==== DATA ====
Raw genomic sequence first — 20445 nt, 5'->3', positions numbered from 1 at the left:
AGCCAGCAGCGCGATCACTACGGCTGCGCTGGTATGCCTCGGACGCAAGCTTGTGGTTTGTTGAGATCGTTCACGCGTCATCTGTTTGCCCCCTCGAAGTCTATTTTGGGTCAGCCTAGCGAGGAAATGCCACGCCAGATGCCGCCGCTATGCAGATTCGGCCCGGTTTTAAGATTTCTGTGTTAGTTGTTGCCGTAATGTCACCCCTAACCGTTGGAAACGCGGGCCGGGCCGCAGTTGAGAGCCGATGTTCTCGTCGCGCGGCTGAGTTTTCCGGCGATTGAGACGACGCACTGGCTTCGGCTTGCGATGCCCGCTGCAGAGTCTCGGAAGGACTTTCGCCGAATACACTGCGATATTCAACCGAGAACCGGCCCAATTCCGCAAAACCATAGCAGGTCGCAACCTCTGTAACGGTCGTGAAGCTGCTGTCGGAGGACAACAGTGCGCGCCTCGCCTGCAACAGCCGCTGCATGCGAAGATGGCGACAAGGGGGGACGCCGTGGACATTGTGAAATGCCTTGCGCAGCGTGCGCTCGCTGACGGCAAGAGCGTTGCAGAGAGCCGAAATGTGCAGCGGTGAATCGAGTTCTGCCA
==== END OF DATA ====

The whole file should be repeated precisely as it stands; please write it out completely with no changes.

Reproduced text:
Raw genomic sequence first — 20445 nt, 5'->3', positions numbered from 1 at the left:
AGCCAGCAGCGCGATCACTACGGCTGCGCTGGTATGCCTCGGACGCAAGCTTGTGGTTTGTTGAGATCGTTCACGCGTCATCTGTTTGCCCCCTCGAAGTCTATTTTGGGTCAGCCTAGCGAGGAAATGCCACGCCAGATGCCGCCGCTATGCAGATTCGGCCCGGTTTTAAGATTTCTGTGTTAGTTGTTGCCGTAATGTCACCCCTAACCGTTGGAAACGCGGGCCGGGCCGCAGTTGAGAGCCGATGTTCTCGTCGCGCGGCTGAGTTTTCCGGCGATTGAGACGACGCACTGGCTTCGGCTTGCGATGCCCGCTGCAGAGTCTCGGAAGGACTTTCGCCGAATACACTGCGATATTCAACCGAGAACCGGCCCAATTCCGCAAAACCATAGCAGGTCGCAACCTCTGTAACGGTCGTGAAGCTGCTGTCGGAGGACAACAGTGCGCGCCTCGCCTGCAACAGCCGCTGCATGCGAAGATGGCGACAAGGGGGGACGCCGTGGACATTGTGAAATGCCTTGCGCAGCGTGCGCTCGCTGACGGCAAGAGCGTTGCAGAGAGCCGAAATGTGCAGCGGTGAATCGAGTTCTGCCA